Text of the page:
After the years Flint, Mich., residents have spent living without a drop of safe water from their taps and the millions of dollars spent on a probe to bring those responsible to justice, state prosecutors Thursday announced they were throwing the whole case out—and starting all over.
Despite assurances from Michigan Solicitor General Fadwa Hammoud and Wayne County Prosecutor Kym Worthy that investigators are still committed to working “to find the answers the citizens of Flint deserve,” residents were stunned at the turn of events, the Associated Press reports.
“It feels kind of degrading,” Flint activist LeeAnne Walters told the AP, “like all that we went through doesn’t matter. Our city was poisoned, my children have health issues, and the people responsible just had all the charges dropped against them.”
As another Flint water activist told the New York Times:
“My heart breaks for the families that have lost loved ones,” said Melissa Mays, a Flint resident and water activist. “This is not justice for them. It just seems like a political ploy.” She added: “The only thing it tells me is our lives don’t matter.”
Eight current and former officials had faced criminal charges for their alleged roles in creating the Flint water crisis.
The years-long crisis began in 2014 when the state-appointed city manager decided to change Flint’s water source to the Flint River to save money. But the river water was not treated so that it would not corrode the city’s lead pipes, thus allowing toxic lead to leach into the people’s water supply. Despite years of complaints from residents about the smell and taste of their drinking water, state and local officials did nothing.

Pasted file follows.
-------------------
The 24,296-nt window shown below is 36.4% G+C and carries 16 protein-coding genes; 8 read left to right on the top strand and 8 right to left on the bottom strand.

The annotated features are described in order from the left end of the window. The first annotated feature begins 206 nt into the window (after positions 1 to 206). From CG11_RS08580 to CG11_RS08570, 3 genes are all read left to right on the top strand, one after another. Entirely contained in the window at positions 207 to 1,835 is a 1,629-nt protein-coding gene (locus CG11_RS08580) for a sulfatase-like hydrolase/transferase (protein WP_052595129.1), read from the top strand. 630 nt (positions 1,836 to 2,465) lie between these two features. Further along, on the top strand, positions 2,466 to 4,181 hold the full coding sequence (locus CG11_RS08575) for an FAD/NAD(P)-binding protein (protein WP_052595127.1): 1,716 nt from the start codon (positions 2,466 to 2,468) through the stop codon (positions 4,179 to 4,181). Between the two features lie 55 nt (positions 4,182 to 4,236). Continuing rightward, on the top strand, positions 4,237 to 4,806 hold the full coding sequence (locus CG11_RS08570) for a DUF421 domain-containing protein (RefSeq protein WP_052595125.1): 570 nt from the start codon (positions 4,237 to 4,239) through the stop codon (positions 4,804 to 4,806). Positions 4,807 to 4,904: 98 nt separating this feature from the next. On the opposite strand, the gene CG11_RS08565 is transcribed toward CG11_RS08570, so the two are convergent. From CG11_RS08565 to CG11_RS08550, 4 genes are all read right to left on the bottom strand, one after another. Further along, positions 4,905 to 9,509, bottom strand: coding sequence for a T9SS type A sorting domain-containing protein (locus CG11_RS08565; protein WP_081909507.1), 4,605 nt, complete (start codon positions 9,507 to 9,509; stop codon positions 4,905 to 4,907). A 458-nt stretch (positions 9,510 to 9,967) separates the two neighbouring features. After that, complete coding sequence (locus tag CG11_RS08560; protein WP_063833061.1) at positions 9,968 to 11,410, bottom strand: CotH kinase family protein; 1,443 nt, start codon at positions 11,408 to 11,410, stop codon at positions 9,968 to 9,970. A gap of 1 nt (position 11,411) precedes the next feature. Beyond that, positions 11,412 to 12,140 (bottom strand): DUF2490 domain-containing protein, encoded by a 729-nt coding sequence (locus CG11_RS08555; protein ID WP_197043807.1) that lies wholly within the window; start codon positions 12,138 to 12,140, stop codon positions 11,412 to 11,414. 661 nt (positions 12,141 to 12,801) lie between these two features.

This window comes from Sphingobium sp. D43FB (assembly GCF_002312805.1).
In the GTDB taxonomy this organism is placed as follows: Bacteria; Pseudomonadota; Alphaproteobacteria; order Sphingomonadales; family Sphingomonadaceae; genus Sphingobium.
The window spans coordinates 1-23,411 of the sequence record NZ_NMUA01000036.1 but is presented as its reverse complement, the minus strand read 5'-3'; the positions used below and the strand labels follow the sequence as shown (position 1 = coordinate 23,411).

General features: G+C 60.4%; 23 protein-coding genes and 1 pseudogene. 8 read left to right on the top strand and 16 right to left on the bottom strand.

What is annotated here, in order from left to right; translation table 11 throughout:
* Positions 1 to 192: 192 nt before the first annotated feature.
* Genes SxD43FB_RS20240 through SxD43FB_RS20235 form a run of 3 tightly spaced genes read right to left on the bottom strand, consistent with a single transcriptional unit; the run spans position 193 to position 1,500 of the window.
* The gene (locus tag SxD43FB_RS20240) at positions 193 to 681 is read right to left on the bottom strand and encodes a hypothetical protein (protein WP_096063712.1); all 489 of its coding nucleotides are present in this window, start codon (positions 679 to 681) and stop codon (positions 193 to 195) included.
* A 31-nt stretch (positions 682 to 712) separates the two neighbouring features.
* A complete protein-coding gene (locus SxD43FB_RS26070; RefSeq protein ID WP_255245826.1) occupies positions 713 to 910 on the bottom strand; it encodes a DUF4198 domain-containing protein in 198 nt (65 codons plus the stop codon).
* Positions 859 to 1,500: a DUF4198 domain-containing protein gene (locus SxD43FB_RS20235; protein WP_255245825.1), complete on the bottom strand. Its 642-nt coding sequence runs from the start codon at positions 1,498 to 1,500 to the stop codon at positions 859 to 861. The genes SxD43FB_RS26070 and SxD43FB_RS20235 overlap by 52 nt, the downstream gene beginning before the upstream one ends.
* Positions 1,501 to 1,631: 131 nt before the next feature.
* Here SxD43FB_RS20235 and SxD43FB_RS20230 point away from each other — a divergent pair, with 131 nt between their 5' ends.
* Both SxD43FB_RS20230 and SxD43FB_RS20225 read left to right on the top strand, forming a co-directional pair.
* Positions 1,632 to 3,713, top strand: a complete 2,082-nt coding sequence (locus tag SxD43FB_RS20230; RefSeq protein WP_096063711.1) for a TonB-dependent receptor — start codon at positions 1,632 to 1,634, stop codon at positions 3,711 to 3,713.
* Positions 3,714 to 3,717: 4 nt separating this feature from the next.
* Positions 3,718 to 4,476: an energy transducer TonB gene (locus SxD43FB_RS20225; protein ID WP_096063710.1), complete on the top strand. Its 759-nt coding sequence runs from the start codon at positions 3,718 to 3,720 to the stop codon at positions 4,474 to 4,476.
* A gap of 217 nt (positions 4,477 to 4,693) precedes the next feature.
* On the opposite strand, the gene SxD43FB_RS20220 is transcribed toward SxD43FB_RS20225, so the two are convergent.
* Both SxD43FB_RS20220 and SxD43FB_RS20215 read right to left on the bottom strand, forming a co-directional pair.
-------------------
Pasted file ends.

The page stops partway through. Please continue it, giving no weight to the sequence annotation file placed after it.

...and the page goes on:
As a result, the AP recounts, by fall 2015:
a doctor reported high levels of lead in children, which can cause brain damage.
Some experts also have linked the water to Legionnaires’ disease, a type of pneumonia caused by bacteria that thrive in warm water and infect the lungs. People can get sick if they inhale mist or vapor, typically from cooling systems.
Flint’s water no longer comes from the river and has significantly improved, but some residents are so distrustful that they continue to use bottled water.
In announcing the dismissal of all charges against the eight officials on Thursday, Hammoud and Worthy blamed oversights by the prosecution team that was in charge of the case, prior to their taking over in January. As the Times explained:
Among the officials whose charges were dropped: the former director of the Michigan Department of Health and Human Services, a state epidemiologist, a former Flint public works director and emergency managers who had been appointed to oversee the city. Some defendants had faced charges as serious as involuntary manslaughter.
“Legitimate criminal prosecutions require complete investigations. Upon assuming responsibility of this case, our team of career prosecutors and investigators had immediate and grave concerns about the investigative approach and legal theories,” Ms. Hammoud and Ms. Worthy said in a statement.
Hammoud and Worthy were appointed to the case after the election of Michigan’s new attorney general, Dana Nessel, who took office in January. Nessel sought to assure Flint residents that they shouldn’t feel that they won’t get justice.
“I want to remind the people of Flint that justice delayed is not always justice denied,” Nessel told the Times.
Somehow, I have a feeling this all seems hollow to the long-suffering residents of Flint.